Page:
Inspired by true events – Judas and the Black Messiah – is all set to release in India next month on March 5
Inspired by true events the Warner Bros. film Judas and The Black Messiah is directed by Shaka King, marking his studio feature film directorial debut. The film stars Oscar-nominee Daniel Kaluuya (Get Out, Widows, Black Panther) as Fred Hampton and LaKeith Stanfield (Atlanta, The Girl in the Spider’s Web) as William O’Neal. The film also stars Jesse Plemons (Vice, Game Night, The Post), Dominique Fishback (The Hate U Give, The Deuce), Ashton Sanders (The Equalizer 2, Moonlight) and Martin Sheen (The Departed, TV’s The West Wing, TV’s Grace & Frankie). After receiving incredible reviews internationally, the film is all set to release in India next month on March 5.
The film recently got nominated with two Golden Globes Awards Nominations for Best Supporting Actor (Motion Picture) Daniel Kaluuya and Best Song (Motion Picture) ‘Fight For You‘.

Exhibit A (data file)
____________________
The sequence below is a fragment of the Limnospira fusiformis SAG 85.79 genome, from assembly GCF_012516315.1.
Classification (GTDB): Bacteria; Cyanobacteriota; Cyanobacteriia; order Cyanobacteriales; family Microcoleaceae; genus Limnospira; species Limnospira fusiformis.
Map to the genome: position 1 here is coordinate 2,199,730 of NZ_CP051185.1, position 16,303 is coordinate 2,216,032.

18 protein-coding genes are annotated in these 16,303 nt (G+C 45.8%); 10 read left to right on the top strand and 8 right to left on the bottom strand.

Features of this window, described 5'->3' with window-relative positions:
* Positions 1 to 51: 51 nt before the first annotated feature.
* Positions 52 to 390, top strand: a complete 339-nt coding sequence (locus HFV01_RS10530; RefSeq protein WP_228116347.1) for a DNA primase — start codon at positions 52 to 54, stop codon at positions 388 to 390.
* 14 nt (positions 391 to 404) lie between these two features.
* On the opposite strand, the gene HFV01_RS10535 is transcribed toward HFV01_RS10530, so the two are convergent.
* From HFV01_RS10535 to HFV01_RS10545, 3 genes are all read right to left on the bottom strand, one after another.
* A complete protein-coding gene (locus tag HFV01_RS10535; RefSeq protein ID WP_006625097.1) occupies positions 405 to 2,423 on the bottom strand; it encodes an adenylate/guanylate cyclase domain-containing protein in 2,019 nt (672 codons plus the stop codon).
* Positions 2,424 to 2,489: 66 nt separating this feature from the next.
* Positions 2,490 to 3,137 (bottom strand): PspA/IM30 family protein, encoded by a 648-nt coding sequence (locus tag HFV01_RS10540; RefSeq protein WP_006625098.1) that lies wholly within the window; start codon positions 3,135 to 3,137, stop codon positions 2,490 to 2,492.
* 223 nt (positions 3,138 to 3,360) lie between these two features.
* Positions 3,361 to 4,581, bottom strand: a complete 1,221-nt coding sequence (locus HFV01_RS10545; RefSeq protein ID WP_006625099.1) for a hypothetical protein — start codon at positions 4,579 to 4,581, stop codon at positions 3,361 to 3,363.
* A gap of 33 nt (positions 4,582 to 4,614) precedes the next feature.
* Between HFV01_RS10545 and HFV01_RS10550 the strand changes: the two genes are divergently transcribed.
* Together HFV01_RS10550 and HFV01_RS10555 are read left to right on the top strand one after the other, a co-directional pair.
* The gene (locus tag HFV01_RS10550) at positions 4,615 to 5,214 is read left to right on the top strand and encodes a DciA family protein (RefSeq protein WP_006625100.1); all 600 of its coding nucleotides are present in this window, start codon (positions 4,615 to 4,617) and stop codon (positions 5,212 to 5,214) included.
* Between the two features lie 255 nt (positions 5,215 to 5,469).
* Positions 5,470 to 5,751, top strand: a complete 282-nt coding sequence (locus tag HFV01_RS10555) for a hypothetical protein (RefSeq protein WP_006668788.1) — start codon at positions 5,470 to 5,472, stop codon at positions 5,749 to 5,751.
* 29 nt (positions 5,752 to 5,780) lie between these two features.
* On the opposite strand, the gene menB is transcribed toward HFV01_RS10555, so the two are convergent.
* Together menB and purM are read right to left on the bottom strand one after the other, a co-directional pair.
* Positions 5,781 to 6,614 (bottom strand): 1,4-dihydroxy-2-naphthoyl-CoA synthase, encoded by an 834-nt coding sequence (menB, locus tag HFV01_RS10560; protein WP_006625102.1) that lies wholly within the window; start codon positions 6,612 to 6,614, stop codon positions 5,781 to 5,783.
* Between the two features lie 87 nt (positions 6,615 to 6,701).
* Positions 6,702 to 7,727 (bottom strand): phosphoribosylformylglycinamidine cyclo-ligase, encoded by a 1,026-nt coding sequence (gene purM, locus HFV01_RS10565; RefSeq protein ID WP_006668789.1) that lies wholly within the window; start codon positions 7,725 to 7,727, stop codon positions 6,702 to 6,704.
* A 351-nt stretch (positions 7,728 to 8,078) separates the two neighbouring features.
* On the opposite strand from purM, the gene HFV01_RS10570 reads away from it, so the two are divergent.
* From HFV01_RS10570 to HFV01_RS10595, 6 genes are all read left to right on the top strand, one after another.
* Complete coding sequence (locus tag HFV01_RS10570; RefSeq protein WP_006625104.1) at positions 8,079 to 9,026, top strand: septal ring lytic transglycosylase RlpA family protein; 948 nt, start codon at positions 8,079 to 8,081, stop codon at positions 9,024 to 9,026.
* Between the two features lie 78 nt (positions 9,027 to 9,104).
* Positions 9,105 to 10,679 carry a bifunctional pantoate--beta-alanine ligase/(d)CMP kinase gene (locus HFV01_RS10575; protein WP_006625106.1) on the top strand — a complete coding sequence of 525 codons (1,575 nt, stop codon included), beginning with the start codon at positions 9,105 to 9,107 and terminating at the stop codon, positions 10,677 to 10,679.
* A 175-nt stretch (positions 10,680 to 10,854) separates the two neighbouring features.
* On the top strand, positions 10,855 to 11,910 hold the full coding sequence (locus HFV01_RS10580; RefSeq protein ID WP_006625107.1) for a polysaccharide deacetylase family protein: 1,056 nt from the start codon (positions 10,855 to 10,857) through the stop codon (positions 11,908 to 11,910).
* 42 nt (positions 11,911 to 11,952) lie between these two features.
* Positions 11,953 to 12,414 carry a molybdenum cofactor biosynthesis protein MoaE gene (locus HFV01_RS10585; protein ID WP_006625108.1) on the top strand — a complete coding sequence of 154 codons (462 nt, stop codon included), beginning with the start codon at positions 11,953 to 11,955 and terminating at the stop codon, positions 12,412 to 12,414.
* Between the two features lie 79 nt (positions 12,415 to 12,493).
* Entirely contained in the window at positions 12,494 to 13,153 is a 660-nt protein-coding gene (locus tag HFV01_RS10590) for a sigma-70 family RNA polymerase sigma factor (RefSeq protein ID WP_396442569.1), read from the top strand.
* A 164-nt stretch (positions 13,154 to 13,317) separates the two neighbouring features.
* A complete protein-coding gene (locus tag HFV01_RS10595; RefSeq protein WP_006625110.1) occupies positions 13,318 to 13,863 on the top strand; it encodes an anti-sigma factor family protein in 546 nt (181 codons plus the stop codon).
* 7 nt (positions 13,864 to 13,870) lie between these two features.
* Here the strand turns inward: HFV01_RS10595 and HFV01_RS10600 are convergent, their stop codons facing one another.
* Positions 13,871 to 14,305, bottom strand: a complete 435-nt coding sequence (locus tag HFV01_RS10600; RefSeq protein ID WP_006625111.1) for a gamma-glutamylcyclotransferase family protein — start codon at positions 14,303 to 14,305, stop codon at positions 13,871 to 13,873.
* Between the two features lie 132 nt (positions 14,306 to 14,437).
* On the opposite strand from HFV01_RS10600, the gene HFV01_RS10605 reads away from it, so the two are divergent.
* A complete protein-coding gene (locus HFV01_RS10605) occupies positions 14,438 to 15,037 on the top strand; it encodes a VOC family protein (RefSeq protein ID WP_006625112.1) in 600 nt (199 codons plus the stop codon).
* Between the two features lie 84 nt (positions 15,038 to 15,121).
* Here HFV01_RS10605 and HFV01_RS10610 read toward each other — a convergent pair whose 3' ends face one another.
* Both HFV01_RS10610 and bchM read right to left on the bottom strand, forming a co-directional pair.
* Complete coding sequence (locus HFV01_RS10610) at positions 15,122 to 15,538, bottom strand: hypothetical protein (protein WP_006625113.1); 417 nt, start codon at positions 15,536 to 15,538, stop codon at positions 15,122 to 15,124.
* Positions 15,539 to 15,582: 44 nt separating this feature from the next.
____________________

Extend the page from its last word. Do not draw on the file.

Talking about the film, director Shaka King says, “I think, for a lot of Black men, Fred Hampton is a real hero because of just how undaunted, unafraid and unstoppable he was, yet people always seem centered on the tragic way he died, not at all focused on the heroic way he lived. I wanted to change that.”
The project originated with King and his writing partner, Will Berson, who co-wrote the screenplay, and Kenny Lucas and Keith Lucas, who co-wrote the story with Berson and King. King, who has a long relationship with filmmaker Ryan Coogler (Black Panther, Creed, Fruitvale Station) pitched the film to Coogler and Charles D King (Just Mercy, Fences), who are producing the film with Shaka King.
The film is based in the late 1960s which was one of the most tumultuous and pivotal periods in American history. A nation rife with political and social unrest was besieged by explosive demonstrations against the prevailing social and gender norms, the Vietnam war and racial injustice. Black communities across the country, tired of facing racial disparities in health care, housing, education and employment—all outgrowths of systemic inequality—had finally had enough.